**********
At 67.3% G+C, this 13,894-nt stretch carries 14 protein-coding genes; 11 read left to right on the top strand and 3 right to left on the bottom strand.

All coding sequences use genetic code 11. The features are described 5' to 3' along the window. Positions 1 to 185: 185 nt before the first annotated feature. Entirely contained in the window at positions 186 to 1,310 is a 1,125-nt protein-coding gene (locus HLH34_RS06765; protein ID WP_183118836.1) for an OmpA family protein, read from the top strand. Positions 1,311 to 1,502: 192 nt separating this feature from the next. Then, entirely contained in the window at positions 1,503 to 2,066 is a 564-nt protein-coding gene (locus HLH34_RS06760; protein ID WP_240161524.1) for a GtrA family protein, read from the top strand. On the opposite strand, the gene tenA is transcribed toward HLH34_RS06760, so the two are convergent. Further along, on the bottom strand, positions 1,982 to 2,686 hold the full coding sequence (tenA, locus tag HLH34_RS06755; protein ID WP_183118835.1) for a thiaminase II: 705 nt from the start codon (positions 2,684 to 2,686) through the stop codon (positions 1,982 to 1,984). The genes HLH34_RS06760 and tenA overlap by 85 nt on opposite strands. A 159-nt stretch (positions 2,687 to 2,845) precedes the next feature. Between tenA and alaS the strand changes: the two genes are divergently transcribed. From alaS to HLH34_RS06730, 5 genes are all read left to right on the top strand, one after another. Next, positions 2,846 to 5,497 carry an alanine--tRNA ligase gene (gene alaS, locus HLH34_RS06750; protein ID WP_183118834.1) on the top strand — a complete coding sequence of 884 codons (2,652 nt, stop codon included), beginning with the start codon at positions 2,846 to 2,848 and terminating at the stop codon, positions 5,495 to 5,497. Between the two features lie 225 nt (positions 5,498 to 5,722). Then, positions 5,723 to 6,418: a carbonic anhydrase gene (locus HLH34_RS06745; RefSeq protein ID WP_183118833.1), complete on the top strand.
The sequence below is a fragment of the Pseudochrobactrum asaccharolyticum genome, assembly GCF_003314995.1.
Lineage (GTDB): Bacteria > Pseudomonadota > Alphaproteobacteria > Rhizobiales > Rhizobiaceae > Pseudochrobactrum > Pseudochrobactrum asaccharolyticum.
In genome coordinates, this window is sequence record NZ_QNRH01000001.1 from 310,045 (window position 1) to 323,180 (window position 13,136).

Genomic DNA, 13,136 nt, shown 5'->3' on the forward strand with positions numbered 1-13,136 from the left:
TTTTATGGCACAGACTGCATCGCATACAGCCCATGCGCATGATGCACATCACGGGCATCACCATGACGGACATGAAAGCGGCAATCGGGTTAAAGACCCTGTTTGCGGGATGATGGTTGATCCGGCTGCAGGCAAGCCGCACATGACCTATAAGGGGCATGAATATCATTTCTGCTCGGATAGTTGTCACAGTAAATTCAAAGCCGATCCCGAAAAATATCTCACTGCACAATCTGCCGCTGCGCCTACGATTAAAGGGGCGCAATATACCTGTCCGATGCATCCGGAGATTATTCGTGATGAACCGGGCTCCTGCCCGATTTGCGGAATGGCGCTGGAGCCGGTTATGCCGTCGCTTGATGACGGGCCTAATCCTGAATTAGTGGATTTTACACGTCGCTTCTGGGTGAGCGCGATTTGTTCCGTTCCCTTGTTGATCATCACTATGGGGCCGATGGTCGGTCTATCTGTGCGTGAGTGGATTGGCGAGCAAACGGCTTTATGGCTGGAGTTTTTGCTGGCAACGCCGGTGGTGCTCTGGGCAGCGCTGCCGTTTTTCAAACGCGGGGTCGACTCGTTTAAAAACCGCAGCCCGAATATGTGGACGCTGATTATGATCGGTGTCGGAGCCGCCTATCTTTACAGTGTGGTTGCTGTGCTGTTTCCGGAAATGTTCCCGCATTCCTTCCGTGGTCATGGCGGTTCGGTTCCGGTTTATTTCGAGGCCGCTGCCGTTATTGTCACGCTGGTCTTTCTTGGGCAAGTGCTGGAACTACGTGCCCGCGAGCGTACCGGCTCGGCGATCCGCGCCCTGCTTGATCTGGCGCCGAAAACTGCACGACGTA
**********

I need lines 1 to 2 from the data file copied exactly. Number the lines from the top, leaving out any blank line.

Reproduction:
At 67.3% G+C, this 13,894-nt stretch carries 14 protein-coding genes; 11 read left to right on the top strand and 3 right to left on the bottom strand.

All coding sequences use genetic code 11. The features are described 5' to 3' along the window. Positions 1 to 185: 185 nt before the first annotated feature. Entirely contained in the window at positions 186 to 1,310 is a 1,125-nt protein-coding gene (locus HLH34_RS06765; protein ID WP_183118836.1) for an OmpA family protein, read from the top strand. Positions 1,311 to 1,502: 192 nt separating this feature from the next. Then, entirely contained in the window at positions 1,503 to 2,066 is a 564-nt protein-coding gene (locus HLH34_RS06760; protein ID WP_240161524.1) for a GtrA family protein, read from the top strand. On the opposite strand, the gene tenA is transcribed toward HLH34_RS06760, so the two are convergent. Further along, on the bottom strand, positions 1,982 to 2,686 hold the full coding sequence (tenA, locus tag HLH34_RS06755; protein ID WP_183118835.1) for a thiaminase II: 705 nt from the start codon (positions 2,684 to 2,686) through the stop codon (positions 1,982 to 1,984). The genes HLH34_RS06760 and tenA overlap by 85 nt on opposite strands. A 159-nt stretch (positions 2,687 to 2,845) precedes the next feature. Between tenA and alaS the strand changes: the two genes are divergently transcribed. From alaS to HLH34_RS06730, 5 genes are all read left to right on the top strand, one after another. Next, positions 2,846 to 5,497 carry an alanine--tRNA ligase gene (gene alaS, locus HLH34_RS06750; protein ID WP_183118834.1) on the top strand — a complete coding sequence of 884 codons (2,652 nt, stop codon included), beginning with the start codon at positions 2,846 to 2,848 and terminating at the stop codon, positions 5,495 to 5,497. Between the two features lie 225 nt (positions 5,498 to 5,722). Then, positions 5,723 to 6,418: a carbonic anhydrase gene (locus HLH34_RS06745; RefSeq protein ID WP_183118833.1), complete on the top strand.